Gettysburg at Athens Institute for Contemporary Art
My Gettysburg installation was part of a group exhibition at “Ruburbs and Other Spaces in Between” at The Athens Institute for Contemporary Art in Athens, GA. The installation functioned as a kiosk for contemporary Gettysburg, while subverting the grand historical narrative and heroic landscape visions commonly associated with the site, offering new interpretive possibilities. Elements included a wall map with images of alternative monument designations, mock tourist video, Civil War artifacts and a postcard rack containing my Historical Amnesia line of cards. The interweaving of personal memory and experience versus historical narrative are part of my ongoing work in alternative process photography, particularly 19th century wet plate collodion.
For Review of Ruburbs: The Athens Banner-Herald.
Quote from the review: In the installation “Gettysburg,” Bryan Hiott, an artist from New York City, has created a portable tourist kiosk of the town, but rather than featuring historic landmarks, the images in his photographs, video and “Historical Amnesia” line of original postcards are of street curbs, a FedEx drop-off box, balding patches of grass and pale expanses of dirt and concrete.His work shows the collision of past and present: in one of his videos, re-enactors fire their muskets in Civil War dress as traffic whizzes by the large hotel in the background.
“…our entire social system has little by little begun to lose its capacity to retain its own past, has begun to live in a perpetual present and in a perpetual change that obliterates traditions of the kind which all earlier social formations have had in one way or another to preserve.”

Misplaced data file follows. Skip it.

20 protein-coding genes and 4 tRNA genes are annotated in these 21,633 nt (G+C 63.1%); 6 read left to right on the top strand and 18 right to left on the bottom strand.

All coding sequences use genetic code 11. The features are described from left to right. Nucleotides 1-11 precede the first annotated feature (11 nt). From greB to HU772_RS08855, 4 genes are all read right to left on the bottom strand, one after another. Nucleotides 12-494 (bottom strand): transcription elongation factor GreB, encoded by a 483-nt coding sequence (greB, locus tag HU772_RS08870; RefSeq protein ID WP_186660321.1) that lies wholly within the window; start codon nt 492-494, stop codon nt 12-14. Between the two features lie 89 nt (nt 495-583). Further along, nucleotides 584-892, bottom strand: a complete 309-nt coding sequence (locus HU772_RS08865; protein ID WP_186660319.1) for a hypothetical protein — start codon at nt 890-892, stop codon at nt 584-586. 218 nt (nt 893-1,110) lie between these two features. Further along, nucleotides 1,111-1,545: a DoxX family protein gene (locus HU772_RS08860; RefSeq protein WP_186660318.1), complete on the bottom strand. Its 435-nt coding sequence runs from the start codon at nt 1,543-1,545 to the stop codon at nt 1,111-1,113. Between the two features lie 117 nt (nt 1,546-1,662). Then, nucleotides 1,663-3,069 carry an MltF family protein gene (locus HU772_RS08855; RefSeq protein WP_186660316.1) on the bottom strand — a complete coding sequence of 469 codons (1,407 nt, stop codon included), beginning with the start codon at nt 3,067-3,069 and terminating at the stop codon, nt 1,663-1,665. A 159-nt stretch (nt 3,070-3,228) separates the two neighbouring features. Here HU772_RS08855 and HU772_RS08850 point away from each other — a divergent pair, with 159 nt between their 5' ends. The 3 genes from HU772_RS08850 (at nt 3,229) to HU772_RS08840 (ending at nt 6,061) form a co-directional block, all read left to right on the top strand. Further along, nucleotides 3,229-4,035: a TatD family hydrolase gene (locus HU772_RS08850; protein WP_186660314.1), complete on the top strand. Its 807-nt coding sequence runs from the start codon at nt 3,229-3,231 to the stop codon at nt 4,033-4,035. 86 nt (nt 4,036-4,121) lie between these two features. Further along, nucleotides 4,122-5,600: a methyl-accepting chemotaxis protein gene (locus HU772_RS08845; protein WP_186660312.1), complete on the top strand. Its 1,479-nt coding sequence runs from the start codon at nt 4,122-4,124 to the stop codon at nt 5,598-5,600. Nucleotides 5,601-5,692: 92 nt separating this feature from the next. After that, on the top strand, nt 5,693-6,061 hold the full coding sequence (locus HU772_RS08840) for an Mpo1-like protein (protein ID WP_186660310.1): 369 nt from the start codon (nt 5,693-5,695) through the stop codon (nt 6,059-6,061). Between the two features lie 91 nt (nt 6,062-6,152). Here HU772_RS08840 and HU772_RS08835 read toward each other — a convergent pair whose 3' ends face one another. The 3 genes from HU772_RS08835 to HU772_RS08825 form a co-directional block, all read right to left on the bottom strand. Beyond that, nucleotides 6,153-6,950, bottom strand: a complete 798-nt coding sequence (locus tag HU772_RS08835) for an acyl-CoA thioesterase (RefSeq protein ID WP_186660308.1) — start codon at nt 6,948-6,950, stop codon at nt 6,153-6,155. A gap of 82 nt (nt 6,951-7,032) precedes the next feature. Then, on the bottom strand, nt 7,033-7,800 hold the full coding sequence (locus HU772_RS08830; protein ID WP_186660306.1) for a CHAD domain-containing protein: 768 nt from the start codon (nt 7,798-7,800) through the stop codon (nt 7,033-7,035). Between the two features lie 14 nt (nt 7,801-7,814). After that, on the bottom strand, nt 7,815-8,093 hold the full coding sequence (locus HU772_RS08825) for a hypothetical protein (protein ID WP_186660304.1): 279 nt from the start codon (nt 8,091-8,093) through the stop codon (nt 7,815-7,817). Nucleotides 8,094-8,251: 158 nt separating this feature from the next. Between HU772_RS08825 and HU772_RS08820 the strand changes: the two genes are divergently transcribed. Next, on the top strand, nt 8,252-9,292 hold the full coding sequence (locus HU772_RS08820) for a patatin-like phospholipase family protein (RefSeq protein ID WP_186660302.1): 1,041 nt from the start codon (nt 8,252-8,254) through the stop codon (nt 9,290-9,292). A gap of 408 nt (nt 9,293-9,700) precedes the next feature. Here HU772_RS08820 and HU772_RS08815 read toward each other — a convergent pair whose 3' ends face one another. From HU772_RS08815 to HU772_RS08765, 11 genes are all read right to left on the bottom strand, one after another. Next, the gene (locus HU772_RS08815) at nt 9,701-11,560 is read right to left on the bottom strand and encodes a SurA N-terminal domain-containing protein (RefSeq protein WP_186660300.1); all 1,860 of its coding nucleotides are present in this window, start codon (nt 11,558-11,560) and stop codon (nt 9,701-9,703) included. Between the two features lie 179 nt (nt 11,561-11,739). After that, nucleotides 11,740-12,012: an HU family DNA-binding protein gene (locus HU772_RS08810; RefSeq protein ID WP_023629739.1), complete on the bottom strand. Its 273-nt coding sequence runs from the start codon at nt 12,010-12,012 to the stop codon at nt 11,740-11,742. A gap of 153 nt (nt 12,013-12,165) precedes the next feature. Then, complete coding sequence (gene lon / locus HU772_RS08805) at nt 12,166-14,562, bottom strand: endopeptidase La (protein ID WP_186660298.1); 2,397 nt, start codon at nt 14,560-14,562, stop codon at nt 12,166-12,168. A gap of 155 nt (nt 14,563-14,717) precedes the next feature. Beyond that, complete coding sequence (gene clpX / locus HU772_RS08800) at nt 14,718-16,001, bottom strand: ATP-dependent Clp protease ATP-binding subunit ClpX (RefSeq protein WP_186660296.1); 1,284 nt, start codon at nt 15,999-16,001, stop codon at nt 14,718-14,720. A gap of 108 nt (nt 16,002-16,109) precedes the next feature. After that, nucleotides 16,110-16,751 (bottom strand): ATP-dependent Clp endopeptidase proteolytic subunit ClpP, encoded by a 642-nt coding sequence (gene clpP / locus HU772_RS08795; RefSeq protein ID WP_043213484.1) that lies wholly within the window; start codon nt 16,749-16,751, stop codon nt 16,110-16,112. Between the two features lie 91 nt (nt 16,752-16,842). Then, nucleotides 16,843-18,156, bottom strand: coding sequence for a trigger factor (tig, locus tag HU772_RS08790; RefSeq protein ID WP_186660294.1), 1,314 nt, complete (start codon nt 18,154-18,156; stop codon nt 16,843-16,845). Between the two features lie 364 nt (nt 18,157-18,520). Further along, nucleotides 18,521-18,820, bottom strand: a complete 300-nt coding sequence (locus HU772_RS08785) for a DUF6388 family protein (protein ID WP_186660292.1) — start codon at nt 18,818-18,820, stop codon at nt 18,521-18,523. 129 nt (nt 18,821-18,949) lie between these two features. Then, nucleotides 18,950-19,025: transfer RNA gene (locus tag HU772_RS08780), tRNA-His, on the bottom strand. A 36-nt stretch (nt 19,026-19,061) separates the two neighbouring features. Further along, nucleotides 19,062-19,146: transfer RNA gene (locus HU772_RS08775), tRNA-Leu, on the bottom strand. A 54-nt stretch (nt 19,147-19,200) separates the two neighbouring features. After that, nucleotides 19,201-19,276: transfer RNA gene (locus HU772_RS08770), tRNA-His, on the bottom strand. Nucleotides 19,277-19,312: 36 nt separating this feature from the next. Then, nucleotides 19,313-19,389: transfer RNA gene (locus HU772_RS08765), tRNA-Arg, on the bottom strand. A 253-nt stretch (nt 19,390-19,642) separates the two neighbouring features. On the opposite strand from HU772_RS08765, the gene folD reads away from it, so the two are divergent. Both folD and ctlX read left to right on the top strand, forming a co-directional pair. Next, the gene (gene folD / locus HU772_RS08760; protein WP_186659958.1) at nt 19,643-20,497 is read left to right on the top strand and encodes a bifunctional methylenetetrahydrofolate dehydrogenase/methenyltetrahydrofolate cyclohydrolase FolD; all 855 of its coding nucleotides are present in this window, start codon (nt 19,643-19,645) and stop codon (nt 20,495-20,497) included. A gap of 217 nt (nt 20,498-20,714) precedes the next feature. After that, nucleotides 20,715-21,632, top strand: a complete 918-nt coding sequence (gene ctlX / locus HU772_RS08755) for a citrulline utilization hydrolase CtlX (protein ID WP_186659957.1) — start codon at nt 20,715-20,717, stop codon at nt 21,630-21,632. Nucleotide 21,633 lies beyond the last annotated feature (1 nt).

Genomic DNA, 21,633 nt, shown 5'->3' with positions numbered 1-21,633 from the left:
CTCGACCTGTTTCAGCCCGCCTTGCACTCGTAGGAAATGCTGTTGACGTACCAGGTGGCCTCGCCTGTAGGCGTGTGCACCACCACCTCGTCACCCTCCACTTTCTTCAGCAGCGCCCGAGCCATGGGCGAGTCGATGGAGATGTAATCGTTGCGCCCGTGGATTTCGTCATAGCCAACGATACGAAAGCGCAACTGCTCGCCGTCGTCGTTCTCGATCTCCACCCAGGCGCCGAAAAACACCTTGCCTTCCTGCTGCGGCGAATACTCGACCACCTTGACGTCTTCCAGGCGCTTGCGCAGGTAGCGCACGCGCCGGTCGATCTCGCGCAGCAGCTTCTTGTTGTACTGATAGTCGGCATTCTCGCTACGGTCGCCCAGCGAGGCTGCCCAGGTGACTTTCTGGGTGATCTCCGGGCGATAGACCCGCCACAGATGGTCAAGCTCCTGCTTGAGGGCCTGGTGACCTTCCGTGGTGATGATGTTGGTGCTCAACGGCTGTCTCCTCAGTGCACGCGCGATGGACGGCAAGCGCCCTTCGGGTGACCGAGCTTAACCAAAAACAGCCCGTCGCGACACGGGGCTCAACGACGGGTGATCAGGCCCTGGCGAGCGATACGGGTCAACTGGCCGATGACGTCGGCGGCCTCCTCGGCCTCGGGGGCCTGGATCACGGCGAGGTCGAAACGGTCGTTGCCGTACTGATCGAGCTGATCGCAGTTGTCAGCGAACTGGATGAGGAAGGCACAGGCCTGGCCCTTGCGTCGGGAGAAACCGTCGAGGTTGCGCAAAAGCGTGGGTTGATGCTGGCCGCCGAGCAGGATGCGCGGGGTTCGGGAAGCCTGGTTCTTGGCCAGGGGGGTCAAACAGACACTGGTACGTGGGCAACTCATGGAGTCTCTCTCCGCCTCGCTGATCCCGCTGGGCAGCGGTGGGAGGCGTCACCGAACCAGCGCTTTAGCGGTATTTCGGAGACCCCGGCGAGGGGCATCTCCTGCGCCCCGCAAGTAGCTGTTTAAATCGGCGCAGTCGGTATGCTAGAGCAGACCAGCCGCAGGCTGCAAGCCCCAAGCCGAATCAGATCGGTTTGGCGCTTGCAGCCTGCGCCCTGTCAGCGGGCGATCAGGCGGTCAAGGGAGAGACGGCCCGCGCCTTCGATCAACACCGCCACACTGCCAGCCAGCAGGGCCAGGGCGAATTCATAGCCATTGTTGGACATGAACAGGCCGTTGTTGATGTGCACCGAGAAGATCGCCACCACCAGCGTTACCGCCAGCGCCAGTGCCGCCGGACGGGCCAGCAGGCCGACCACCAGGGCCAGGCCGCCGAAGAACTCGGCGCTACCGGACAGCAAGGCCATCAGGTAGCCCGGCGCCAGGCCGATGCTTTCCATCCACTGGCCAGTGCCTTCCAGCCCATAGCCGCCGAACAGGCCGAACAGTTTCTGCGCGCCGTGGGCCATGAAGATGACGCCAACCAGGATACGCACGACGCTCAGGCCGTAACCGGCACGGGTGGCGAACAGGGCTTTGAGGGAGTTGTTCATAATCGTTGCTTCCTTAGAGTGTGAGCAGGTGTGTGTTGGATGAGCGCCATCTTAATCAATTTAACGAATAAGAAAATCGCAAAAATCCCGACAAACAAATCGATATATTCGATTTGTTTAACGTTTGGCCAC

“Postmodernism and Consumer Society”
My color photographs and video are part of an ongoing exploration of culturally significant landscapes. At Gettysburg, Pennsylvania, where the pivotal engagement of the American Civil War was fought in July of 1863, I began my work with a walking tour of the battlefield monuments, referring occasionally to the National Park Service map. However, along the periphery, my understanding of the past became dislodged as I encountered contemporary, commercially manufactured forms that seemed to function as monuments in their own right. I searched for a way to reconcile my understanding of the past with those present day elements.
Historians have written that the Civil War defined America as a modern industrial nation; and that perspective became important to the direction of my project. It seemed likely that the legacy of Gettysburg was to be found not so much among battlefield monuments to the heroic dead as among contemporary forms in close proximity. Using multiple photographs of those forms, I mapped the terrain according to my own experience and built a visual composite that might facilitate new interpretations of Gettysburg. Each viewer’s historical understanding and expectations of the location will play a vital role in interpreting my work, which is a negotiation of how much of the past we might retain in the present.
Historical Amnesia Postcards
To open a discussion with the public about the cultural legacy of the Civil War and how well we may reconstruct the past, I created Historical Amnesia Postcards, representing new monuments for battlefield locations. This line of postcards was launched at Gettysburg in select museums, visitor centers and tourist shops alongside postcards depicting officially recognized monuments and commanding officers from the battle. At first glance Historical Amnesia Postcards may appear to blend in among so much other tourist information. It is only upon closer inspection that one might become disoriented by the forms they depict, raising questions about the culture that produced them and what their presence means in relation to “historically significant ground.” This project is ongoing.
Installation view of The Angle (Storm Drain Monument).